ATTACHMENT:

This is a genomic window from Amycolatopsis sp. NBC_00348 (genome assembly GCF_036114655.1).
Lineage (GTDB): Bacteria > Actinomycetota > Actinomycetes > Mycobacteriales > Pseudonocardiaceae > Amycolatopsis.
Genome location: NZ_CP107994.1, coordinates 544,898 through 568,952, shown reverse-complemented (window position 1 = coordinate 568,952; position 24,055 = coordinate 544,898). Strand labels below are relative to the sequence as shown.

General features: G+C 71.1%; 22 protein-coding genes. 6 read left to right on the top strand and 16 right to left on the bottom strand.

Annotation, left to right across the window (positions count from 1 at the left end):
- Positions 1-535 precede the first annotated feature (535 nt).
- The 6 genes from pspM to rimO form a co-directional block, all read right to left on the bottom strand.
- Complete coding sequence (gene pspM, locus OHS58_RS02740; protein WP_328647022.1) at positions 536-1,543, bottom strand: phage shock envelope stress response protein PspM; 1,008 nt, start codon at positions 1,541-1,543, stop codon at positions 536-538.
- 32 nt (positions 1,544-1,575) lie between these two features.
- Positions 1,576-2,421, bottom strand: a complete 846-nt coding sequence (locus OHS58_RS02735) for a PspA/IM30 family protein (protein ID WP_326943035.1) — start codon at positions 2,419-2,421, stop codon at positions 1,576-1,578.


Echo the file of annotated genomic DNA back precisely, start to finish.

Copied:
This is a genomic window from Amycolatopsis sp. NBC_00348 (genome assembly GCF_036114655.1).
Lineage (GTDB): Bacteria > Actinomycetota > Actinomycetes > Mycobacteriales > Pseudonocardiaceae > Amycolatopsis.
Genome location: NZ_CP107994.1, coordinates 544,898 through 568,952, shown reverse-complemented (window position 1 = coordinate 568,952; position 24,055 = coordinate 544,898). Strand labels below are relative to the sequence as shown.

General features: G+C 71.1%; 22 protein-coding genes. 6 read left to right on the top strand and 16 right to left on the bottom strand.

Annotation, left to right across the window (positions count from 1 at the left end):
- Positions 1-535 precede the first annotated feature (535 nt).
- The 6 genes from pspM to rimO form a co-directional block, all read right to left on the bottom strand.
- Complete coding sequence (gene pspM, locus OHS58_RS02740; protein WP_328647022.1) at positions 536-1,543, bottom strand: phage shock envelope stress response protein PspM; 1,008 nt, start codon at positions 1,541-1,543, stop codon at positions 536-538.
- 32 nt (positions 1,544-1,575) lie between these two features.
- Positions 1,576-2,421, bottom strand: a complete 846-nt coding sequence (locus OHS58_RS02735) for a PspA/IM30 family protein (protein ID WP_326943035.1) — start codon at positions 2,419-2,421, stop codon at positions 1,576-1,578.